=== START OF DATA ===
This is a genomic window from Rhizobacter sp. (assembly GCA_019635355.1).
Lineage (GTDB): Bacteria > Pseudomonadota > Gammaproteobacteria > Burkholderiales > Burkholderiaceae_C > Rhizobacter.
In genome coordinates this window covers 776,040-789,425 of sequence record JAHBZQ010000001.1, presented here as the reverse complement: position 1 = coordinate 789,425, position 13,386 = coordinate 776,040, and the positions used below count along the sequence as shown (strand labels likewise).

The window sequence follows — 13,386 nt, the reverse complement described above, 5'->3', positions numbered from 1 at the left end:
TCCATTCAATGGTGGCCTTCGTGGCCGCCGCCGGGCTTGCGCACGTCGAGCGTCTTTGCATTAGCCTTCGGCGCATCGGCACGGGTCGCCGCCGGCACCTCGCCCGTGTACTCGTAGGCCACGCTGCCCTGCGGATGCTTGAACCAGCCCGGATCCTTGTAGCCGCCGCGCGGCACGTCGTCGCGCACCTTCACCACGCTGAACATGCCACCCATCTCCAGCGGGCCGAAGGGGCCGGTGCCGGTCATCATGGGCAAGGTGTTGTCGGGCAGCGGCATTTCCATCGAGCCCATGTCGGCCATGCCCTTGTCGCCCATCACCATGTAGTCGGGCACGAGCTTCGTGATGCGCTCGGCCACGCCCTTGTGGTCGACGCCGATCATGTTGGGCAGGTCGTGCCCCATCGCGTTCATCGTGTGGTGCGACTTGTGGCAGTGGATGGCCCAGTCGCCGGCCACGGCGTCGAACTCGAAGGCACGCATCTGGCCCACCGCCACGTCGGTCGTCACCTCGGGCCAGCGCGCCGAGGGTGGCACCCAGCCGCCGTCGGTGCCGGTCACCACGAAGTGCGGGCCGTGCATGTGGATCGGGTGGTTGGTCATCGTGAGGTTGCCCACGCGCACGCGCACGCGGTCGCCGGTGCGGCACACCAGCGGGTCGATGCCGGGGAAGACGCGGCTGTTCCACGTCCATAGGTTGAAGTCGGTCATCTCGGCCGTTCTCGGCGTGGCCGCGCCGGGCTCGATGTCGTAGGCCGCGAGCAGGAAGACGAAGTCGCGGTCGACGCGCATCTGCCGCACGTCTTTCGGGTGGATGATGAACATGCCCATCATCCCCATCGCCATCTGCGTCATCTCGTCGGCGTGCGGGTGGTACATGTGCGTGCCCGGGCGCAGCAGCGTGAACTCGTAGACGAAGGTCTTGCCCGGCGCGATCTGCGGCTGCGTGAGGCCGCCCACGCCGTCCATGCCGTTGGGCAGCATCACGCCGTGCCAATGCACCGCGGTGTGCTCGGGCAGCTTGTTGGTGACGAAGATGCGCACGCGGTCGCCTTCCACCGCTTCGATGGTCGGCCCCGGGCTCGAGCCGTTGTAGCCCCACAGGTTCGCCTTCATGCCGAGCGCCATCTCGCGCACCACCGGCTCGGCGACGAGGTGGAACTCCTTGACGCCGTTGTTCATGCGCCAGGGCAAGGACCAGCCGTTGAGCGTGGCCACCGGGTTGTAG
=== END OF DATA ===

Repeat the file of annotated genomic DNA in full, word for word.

This is a genomic window from Rhizobacter sp. (assembly GCA_019635355.1).
Lineage (GTDB): Bacteria > Pseudomonadota > Gammaproteobacteria > Burkholderiales > Burkholderiaceae_C > Rhizobacter.
In genome coordinates this window covers 776,040-789,425 of sequence record JAHBZQ010000001.1, presented here as the reverse complement: position 1 = coordinate 789,425, position 13,386 = coordinate 776,040, and the positions used below count along the sequence as shown (strand labels likewise).

The window sequence follows — 13,386 nt, the reverse complement described above, 5'->3', positions numbered from 1 at the left end:
TCCATTCAATGGTGGCCTTCGTGGCCGCCGCCGGGCTTGCGCACGTCGAGCGTCTTTGCATTAGCCTTCGGCGCATCGGCACGGGTCGCCGCCGGCACCTCGCCCGTGTACTCGTAGGCCACGCTGCCCTGCGGATGCTTGAACCAGCCCGGATCCTTGTAGCCGCCGCGCGGCACGTCGTCGCGCACCTTCACCACGCTGAACATGCCACCCATCTCCAGCGGGCCGAAGGGGCCGGTGCCGGTCATCATGGGCAAGGTGTTGTCGGGCAGCGGCATTTCCATCGAGCCCATGTCGGCCATGCCCTTGTCGCCCATCACCATGTAGTCGGGCACGAGCTTCGTGATGCGCTCGGCCACGCCCTTGTGGTCGACGCCGATCATGTTGGGCAGGTCGTGCCCCATCGCGTTCATCGTGTGGTGCGACTTGTGGCAGTGGATGGCCCAGTCGCCGGCCACGGCGTCGAACTCGAAGGCACGCATCTGGCCCACCGCCACGTCGGTCGTCACCTCGGGCCAGCGCGCCGAGGGTGGCACCCAGCCGCCGTCGGTGCCGGTCACCACGAAGTGCGGGCCGTGCATGTGGATCGGGTGGTTGGTCATCGTGAGGTTGCCCACGCGCACGCGCACGCGGTCGCCGGTGCGGCACACCAGCGGGTCGATGCCGGGGAAGACGCGGCTGTTCCACGTCCATAGGTTGAAGTCGGTCATCTCGGCCGTTCTCGGCGTGGCCGCGCCGGGCTCGATGTCGTAGGCCGCGAGCAGGAAGACGAAGTCGCGGTCGACGCGCATCTGCCGCACGTCTTTCGGGTGGATGATGAACATGCCCATCATCCCCATCGCCATCTGCGTCATCTCGTCGGCGTGCGGGTGGTACATGTGCGTGCCCGGGCGCAGCAGCGTGAACTCGTAGACGAAGGTCTTGCCCGGCGCGATCTGCGGCTGCGTGAGGCCGCCCACGCCGTCCATGCCGTTGGGCAGCATCACGCCGTGCCAATGCACCGCGGTGTGCTCGGGCAGCTTGTTGGTGACGAAGATGCGCACGCGGTCGCCTTCCACCGCTTCGATGGTCGGCCCCGGGCTCGAGCCGTTGTAGCCCCACAGGTTCGCCTTCATGCCGAGCGCCATCTCGCGCACCACCGGCTCGGCGACGAGGTGGAACTCCTTGACGCCGTTGTTCATGCGCCAGGGCAAGGACCAGCCGTTGAGCGTGGCCACCGGGTTGTAG